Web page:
Article by: Matt Sicat
The glare that hits your eyes as you round the corner of the track. It’s exhausting to put one foot in front of the other; your lungs and heart are tired and your legs feel heavy. You’re drenched in sweat as you finish the lap – but you realize you have another 2 kilometers to go. Even so, you kick your feet up and keep going. Nothing’s going to stop you now.
This is Cross Country.
Bearcat Cross Country runners endure some of the most grueling training in school. They run laps upon laps everyday, pushing themselves to reach the fastest times possible. While many would shudder at the idea of running for kilometers on end, it seems that more than anything, running is about pushing yourself mentally, not physically.
“[Cross] is an activity that pushes you mentally and physically everyday,” says Senior runner Olivia. Many other runners agree with this statement; Senior captain, Rebecca, explains that “cross country is all about mentality and patience.” In fact, the sport is so mentally taxing that Head Coach Respecki states that “Cross is 90% mental and only 10% physical.”
Despite this, a common misconception about cross is that it’s easy because unlike other sports, the only thing you do is run. There is no shooting or scoring as the only goal is to cross the finish line. Many runners even seem offended at this statement. “Cross country is one of the most difficult sports”, three season athlete Junior Stefan states, “unlike other sports, there are no breaks during a race, so you have to keep on going and pushing yourself.” Furthermore, the very dynamic of the Cross Country team showcases the toughness of the sport. “In other sports [athletes stay] until the last day of cuts, while in cross people gradually disappear and quit weeks before the final cuts”, Rebecca says, “by the last day of cuts, you are left with the strongest and [most] patient runners that manage to get through the whole season”.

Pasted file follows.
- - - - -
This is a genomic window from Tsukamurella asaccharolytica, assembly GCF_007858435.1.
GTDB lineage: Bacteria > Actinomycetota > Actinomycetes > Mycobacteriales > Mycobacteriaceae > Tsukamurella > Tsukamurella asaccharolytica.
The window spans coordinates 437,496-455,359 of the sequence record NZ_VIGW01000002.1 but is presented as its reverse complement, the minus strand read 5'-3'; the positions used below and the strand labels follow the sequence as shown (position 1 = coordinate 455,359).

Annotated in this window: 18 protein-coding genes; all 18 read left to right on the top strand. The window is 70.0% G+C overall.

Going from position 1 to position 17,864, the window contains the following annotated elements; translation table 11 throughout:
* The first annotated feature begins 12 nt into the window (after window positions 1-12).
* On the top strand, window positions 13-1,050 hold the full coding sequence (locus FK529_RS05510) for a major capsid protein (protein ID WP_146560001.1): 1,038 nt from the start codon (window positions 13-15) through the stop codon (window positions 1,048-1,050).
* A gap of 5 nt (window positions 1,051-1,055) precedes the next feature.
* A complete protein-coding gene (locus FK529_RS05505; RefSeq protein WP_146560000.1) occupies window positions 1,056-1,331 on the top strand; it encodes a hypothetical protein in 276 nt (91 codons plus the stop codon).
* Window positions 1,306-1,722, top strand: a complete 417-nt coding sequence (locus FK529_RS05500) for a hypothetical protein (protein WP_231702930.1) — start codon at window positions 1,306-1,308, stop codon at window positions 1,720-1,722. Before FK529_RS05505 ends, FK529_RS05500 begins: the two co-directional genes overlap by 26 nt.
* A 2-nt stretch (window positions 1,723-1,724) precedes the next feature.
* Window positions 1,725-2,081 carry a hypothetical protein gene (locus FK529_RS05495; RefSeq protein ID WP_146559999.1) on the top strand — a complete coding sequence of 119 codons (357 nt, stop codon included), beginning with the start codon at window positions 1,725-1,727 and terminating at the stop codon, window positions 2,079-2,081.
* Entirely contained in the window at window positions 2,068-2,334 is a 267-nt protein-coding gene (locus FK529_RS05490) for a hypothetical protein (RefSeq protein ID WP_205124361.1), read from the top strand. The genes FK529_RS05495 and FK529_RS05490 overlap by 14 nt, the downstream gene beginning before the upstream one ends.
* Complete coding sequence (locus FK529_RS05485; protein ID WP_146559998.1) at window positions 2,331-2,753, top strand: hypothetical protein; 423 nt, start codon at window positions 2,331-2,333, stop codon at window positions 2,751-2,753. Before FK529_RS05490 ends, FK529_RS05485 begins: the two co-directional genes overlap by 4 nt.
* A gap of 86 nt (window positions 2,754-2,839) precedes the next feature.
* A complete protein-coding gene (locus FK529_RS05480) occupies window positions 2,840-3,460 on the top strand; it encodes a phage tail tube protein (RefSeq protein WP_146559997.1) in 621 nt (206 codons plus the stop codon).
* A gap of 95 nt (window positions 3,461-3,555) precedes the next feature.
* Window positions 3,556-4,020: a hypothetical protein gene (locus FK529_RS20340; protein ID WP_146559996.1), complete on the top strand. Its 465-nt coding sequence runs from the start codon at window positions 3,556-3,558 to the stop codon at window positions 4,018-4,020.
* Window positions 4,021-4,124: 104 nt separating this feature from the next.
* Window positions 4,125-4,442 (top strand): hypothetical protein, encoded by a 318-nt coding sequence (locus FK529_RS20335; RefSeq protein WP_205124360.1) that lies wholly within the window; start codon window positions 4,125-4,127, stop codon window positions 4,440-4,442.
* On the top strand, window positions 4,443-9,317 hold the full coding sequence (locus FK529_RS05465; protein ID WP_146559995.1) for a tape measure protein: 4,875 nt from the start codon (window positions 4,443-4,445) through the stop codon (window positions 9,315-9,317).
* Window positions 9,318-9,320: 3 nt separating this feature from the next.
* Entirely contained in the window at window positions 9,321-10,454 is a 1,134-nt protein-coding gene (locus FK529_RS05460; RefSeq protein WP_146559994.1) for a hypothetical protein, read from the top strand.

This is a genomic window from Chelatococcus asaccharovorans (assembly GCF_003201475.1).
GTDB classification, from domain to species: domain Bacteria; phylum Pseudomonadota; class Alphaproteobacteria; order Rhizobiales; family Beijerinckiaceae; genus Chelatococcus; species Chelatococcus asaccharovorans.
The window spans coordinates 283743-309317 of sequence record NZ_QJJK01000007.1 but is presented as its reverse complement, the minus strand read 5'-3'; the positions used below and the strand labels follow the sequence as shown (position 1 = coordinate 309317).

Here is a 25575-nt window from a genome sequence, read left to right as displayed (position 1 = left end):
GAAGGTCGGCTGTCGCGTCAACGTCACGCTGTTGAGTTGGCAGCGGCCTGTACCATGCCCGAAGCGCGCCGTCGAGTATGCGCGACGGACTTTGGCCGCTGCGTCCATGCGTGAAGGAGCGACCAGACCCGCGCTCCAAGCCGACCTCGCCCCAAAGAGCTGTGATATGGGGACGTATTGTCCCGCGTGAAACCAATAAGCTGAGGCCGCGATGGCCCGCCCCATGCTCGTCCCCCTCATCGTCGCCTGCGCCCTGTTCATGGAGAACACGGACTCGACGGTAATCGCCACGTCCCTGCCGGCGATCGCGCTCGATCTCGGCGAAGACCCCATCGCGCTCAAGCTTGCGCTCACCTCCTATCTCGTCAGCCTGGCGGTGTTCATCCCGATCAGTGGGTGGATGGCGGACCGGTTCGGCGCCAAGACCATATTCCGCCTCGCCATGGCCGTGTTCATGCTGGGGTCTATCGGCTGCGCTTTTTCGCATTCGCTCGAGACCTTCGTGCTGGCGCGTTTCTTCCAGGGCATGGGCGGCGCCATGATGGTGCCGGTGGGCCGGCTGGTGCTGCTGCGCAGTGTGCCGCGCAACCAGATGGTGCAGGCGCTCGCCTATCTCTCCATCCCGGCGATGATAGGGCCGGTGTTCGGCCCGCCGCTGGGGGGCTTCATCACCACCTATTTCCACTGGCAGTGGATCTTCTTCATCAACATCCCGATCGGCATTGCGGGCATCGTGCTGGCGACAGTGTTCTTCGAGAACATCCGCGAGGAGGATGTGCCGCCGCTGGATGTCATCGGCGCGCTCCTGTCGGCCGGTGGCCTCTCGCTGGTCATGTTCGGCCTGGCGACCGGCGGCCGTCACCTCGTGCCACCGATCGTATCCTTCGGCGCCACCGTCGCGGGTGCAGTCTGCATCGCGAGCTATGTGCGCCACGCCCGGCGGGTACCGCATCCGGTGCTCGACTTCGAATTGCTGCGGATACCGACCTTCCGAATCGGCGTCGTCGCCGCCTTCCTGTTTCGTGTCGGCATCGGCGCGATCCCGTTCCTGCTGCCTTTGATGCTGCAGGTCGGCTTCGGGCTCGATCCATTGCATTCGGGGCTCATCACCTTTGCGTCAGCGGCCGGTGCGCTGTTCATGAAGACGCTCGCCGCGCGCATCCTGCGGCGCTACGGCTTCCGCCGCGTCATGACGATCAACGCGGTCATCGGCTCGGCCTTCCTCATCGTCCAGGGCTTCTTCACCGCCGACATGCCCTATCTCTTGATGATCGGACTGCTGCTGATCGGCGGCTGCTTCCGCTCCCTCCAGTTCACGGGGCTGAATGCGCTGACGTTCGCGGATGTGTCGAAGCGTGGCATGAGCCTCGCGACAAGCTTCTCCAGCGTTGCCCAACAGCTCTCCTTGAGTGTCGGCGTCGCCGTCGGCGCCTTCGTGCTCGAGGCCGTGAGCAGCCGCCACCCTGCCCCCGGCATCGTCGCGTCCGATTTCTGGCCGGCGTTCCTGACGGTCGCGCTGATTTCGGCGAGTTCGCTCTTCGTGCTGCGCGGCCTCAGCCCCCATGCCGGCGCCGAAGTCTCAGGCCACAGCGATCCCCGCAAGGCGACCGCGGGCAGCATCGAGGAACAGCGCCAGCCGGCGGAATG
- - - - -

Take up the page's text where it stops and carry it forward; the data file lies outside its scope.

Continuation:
Despite all of the grueling work and long practices, many Cross Country runners love the sport and the benefits that accompany it: “Running really helps your stamina and endurance and you also get to meet new people” Stefan notes. Also, it is evident that merely finishing a race is a reward on its own as both Rebecca and Olivia agree that the feeling of crossing the finish line is simply “irreplaceable”.
While Bearcat runner Molly Bailey holds the IASAS record for women’s 3k and 5k, the entire Bearcat Cross Country team is working harder than ever. With IASAS Cross Country in Manila in just two weeks, the ISM Cross Country team has its eyes set on the prize. Only time will tell what the IASAS holds for the ISM Cross Country team, but the future seems quite bright.